Heron of Alexandria(10-70 AD).
Ctesibius of Alexandria(285-222BC).
Archimedes of Syracuse (287-212 BC).
Philon of Byzantium (280-220 BC).
Though these four splendid men were born and bred in different ages and places, they were all united by their craft. Passion of learning. These four inventors gave ancient world some of the luxuries that we experience in 21st century. What are they ? Let's take a look.
Starting off with Philon.
Inventions of PhilonPhilo Mechanicus, as called by the Greeks of his time, had an amazing grasp over the tedious subject of Mechanics. He wrote about missiles, pneumatic weapons and water mills in his works in 3rd century BC. As if this wasn't enough, Philo went on to invent two things, one which made air travel possible and other was a basis of artificial intelligence machines today.
Philo's Gimbal : A party trick had the world spinning around it. Philo invented a cube, with an ink pot inside it. This cube, no matter rotated in any angle, offered the writer to dip his pen into ink. This sounds extremely mundane but this was a gyroscope in making. Gyroscopes are widely used in different machines and vehicles today to defy gravity. Space travel and air travel would never be possible without gyros. And to think that such a thing was invented in 3rd century BC in a party is simply awe-inspiring.
Humanity's first operating robot : It is essential for a robot to operate itself according to it's design. To accomplish such task a robot would need complex programming and a freaking amount of nuts and gears. Or does it? Philon made world's first self-operating robot servant. This servant did a trivial but seemingly magical task of pouring wine into the cups of guests. Ancient world was drunk with joy. The weight of the wine cup lowered the statue-looking robot maid's hand which then triggers complex network of gears and tubes to pour wine from the other hand. A very impressive invention indeed.
Thus, Philo Mechanicus made some incorrigible contributions to the field of mechanics.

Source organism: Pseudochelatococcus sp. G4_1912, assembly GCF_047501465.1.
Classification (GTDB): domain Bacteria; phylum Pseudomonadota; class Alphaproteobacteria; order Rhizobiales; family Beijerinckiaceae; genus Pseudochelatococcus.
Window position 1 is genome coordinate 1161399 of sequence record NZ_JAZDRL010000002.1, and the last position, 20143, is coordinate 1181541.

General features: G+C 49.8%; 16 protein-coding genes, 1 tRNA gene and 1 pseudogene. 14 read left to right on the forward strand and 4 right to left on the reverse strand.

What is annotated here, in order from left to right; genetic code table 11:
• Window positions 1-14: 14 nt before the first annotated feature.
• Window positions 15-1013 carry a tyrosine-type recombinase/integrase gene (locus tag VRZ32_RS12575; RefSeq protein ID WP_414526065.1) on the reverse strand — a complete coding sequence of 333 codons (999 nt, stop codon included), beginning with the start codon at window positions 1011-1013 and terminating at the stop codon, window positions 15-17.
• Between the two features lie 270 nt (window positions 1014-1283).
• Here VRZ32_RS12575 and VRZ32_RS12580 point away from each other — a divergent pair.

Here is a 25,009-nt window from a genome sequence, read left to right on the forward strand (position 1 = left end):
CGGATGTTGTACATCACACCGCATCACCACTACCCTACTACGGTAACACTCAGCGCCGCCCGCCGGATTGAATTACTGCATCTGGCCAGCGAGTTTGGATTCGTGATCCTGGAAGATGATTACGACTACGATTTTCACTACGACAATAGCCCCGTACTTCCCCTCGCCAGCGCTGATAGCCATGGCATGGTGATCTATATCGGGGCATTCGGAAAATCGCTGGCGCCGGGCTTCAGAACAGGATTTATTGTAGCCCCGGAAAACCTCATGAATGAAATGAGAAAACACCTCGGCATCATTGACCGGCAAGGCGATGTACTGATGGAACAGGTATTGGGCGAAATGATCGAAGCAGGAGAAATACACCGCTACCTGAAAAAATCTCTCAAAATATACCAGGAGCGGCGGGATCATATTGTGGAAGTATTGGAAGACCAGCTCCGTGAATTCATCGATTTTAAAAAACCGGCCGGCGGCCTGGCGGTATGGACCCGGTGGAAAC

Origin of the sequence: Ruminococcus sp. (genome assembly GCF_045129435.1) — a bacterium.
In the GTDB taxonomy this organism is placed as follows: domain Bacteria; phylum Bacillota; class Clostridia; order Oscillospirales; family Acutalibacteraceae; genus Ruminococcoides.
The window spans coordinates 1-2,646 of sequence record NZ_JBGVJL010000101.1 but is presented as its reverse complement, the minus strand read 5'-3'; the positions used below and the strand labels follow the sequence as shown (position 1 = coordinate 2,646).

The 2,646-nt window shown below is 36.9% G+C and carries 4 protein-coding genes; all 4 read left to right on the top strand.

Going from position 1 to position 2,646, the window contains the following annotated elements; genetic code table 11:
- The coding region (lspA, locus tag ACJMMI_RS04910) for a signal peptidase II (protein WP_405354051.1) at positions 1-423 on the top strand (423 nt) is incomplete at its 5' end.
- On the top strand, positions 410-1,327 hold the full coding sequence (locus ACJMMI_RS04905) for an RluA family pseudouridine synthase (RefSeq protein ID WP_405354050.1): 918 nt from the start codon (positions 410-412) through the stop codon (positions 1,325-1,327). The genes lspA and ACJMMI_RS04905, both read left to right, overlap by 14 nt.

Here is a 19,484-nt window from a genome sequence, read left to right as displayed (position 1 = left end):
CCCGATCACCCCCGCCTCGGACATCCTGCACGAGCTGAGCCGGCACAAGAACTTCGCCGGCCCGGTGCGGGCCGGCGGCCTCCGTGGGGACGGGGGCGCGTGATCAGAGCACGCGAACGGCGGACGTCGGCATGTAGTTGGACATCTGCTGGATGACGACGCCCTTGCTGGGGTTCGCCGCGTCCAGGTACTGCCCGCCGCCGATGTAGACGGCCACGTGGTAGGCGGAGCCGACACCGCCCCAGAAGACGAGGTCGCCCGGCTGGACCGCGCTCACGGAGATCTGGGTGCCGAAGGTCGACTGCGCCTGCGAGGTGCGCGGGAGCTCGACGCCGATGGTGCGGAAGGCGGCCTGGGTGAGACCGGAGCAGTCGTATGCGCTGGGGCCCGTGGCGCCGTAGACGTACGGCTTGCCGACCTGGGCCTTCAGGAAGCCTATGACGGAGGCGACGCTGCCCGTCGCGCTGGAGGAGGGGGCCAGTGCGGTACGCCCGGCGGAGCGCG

Inventions by CtesibiusNow moving on to Ctesibius of Alexandria, father of Pneumatics. Pneumatic machines are powered by compressed air. Compressed air in 3rd century BC! He also had a good taste in music, so he went on to invent pipe organ, which in turn laid a foundation for piano. He initially took upon the family business and worked as a barber. He was known best for his Clepsydra( water clock). This man have given the world time ! His clock was followed for 1800 years, until 17th century, when pendulum as invented.
Clepsydra : an immensely accurate clock that solely worked on water flow rate. A constant supply of water is given to a head tank which falls into a lower tank, fitted with a siphon. This simple yet effective design made sure that there's always a constant continuous flow of water which would show time on a dial. Guess what ? It could work as a calendar too.
But water clocks couldn't make our genius "father of pneumatic". So he invented 'compressed air portable fire engine'.
" Fire engine" : This man invented jets and siphon. Without him apartments and skyscrapers would not have been possible because of the water transport problem. But with huge buildings come huge responsibilities. Fire was a very common disaster in careless ancient world. A very simple design, where pistons force water out through a jet by compressed air. In fact that is pretty much how modern hoses work too. He gave humans courage to build a fire fighting squad and a 'fire fighting engine'.
Truly a father of pneumatics and modern civilization.
Inventions by Heron of Alexandria Now it's time for Hero of Alexandria to shine. Heron of Alexandria. He was a Greek by birth but his contributions went mostly to Romans. He designed the "Hero engine", an ancient steam engine. This steam engine could have been more efficient than that one built by James Watt.